NBA Free Agency Begins With Money Flying Expectations High For NASCAR On NBC NBC Lands New Advertisers For Race Coverage Steelers Exploring '23 Super Bowl Bid Redskins DC Stadium Could Hinge On Name Change Top Rank Files Suit Against Al Haymon NHRA Leadership Undergoing Changes IndyCar's Miles Fires Back At Critics Of Race Conditions CVC Capital's Mackenzie: Make F1 More Exciting Chargers, Raiders Meet With L.A. Officials
SBD/13/Leagues Governing Bodies
DETAILS OF NBC/TIME WARNER'S NEW FOOTBALL LEAGUE EMERGE
Published August 13, 1998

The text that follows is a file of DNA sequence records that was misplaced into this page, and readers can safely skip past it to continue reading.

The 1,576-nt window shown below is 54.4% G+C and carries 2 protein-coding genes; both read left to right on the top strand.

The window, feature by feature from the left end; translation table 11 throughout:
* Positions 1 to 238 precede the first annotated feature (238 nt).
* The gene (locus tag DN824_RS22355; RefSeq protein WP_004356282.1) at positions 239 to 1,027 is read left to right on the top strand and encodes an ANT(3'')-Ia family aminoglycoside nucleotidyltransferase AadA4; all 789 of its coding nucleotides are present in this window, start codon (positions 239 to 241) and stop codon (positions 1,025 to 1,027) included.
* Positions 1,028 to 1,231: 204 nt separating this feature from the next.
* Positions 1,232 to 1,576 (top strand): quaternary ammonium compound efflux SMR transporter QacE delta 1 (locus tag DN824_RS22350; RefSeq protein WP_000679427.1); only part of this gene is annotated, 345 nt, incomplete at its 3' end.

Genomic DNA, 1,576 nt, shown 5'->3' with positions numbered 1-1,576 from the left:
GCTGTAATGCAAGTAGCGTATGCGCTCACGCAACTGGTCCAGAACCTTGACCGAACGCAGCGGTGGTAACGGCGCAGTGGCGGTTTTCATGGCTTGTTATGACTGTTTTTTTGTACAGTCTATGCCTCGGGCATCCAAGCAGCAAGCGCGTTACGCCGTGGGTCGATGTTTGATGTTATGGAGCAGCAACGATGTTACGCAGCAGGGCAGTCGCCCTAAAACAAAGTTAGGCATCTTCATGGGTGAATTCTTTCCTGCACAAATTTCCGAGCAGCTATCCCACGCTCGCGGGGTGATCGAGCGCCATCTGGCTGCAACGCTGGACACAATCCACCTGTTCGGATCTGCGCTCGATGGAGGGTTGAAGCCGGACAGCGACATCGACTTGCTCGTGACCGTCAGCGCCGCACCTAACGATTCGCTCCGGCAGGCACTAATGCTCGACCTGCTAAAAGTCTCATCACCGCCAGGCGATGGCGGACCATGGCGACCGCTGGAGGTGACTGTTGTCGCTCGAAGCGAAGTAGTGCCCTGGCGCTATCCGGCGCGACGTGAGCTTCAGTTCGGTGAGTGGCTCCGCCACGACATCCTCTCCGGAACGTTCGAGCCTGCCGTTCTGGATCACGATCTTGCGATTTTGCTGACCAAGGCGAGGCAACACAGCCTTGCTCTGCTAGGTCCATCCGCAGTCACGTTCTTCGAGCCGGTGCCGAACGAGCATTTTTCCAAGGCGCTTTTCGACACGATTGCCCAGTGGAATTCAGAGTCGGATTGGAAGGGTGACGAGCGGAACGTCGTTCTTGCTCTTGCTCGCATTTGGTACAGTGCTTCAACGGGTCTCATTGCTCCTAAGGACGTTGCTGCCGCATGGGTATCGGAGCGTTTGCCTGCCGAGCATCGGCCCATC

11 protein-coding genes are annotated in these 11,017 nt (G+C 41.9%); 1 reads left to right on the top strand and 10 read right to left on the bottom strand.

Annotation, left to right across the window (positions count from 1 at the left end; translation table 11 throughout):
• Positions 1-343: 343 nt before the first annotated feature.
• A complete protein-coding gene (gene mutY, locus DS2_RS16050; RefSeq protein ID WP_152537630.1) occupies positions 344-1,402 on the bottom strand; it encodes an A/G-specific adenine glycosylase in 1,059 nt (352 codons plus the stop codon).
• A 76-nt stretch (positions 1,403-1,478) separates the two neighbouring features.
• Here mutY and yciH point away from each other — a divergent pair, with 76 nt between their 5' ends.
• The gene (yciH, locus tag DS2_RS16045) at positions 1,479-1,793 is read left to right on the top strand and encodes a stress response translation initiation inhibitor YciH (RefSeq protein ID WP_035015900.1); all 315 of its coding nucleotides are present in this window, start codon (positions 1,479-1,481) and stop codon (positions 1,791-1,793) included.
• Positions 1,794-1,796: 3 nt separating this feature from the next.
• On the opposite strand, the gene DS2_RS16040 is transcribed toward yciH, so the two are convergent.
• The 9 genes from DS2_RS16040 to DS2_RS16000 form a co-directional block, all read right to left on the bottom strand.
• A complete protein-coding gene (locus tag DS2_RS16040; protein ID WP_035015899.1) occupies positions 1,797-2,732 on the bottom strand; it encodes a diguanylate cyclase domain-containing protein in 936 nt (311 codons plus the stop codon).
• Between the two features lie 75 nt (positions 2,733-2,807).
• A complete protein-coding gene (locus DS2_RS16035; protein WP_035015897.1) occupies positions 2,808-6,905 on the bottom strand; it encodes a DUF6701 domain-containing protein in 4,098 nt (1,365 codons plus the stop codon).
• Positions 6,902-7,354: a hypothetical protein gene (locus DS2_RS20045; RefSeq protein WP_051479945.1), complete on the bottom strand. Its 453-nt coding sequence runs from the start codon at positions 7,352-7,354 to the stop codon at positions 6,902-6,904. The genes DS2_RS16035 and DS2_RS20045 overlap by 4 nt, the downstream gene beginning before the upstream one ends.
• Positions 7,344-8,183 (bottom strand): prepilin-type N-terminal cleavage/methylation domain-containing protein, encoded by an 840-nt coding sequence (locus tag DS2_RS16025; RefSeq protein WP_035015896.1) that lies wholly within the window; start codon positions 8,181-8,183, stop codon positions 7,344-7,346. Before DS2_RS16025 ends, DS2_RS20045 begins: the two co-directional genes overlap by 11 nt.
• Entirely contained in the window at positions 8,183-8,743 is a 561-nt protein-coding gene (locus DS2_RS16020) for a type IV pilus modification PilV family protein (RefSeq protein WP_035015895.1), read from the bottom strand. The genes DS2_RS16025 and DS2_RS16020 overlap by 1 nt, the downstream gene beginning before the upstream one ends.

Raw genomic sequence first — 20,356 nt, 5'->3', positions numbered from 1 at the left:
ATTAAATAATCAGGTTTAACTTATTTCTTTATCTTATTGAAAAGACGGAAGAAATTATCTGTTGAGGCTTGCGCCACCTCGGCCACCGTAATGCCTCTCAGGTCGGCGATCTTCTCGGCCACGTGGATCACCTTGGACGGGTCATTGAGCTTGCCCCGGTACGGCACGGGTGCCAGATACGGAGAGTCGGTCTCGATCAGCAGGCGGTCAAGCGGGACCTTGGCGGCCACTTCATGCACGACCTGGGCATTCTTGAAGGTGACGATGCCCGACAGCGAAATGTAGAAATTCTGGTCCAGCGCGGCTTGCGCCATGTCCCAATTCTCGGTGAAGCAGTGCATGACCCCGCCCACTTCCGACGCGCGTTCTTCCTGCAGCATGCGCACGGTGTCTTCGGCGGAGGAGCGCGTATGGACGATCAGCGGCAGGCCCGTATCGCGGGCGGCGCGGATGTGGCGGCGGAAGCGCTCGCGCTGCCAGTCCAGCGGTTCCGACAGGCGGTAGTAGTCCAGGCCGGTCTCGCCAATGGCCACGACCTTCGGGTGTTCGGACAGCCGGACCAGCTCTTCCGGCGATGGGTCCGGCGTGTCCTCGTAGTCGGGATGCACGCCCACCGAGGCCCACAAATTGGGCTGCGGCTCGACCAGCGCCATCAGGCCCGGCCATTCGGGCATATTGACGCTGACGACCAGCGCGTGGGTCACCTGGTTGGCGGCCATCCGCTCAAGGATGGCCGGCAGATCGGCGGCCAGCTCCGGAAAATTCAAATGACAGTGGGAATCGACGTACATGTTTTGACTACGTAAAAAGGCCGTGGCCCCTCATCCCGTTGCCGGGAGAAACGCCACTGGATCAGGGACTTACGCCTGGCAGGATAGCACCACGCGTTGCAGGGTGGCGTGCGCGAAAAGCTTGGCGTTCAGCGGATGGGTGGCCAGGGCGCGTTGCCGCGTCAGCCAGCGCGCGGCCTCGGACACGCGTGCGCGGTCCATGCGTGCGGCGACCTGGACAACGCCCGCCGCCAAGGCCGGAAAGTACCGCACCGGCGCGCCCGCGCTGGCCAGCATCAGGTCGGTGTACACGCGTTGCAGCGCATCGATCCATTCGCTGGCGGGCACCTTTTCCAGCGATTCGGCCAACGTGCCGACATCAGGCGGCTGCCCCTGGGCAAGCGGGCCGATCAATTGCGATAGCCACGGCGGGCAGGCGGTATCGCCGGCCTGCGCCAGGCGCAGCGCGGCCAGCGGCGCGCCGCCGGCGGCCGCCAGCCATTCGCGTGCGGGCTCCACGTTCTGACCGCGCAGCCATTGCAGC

Architects for the proposed NBC/Time Warner football league, which may debut in June of 2000, "are considering having 10 to 12 franchises, a 10-week regular season and a championship game around Labor Day," according to Peter King of SI, who cites "sources familiar with discussions." Rather than "engage in a bidding war with the NFL for stars," the league "would create regional franchises stocked primarily with former collegians who have a local following and are willing to play for less than $100,000 a season." Several "fan-friendly" elements also are being considered. But King writes, "the last thing America needs is a new sports league." A-B Corporate VP/Media & Sports Marketing Tony Ponturo: "The big question is, Can NBC and Turner create a league that will keep the 21- to 34-year-old male at home on a weekend night? ... Baseball's growing stronger, and the growth of sports is outdistancing the growth of marketing dollars for advertisers. It'll be tough for the new league, but certainly you'd have to give it a hearing because of the brains of the people involved" (SI, 8/17). MORE FROM THE TIME WARNER INSIDER: King also told USA TODAY's Rudy Martzke: "I think the league definitely will play. Should the NFL fear this? I don't think so, but they should have worthy respect for some of the smartest men in TV. While they say revenge (for losing the NFL) isn't part of it, [NBC Sports Chair] Dick Ebersol and [Time Warner Vice Chair] Ted Turner would like to see the NFL suffer in some way" (Rudy Martzke, USA TODAY, 8/12).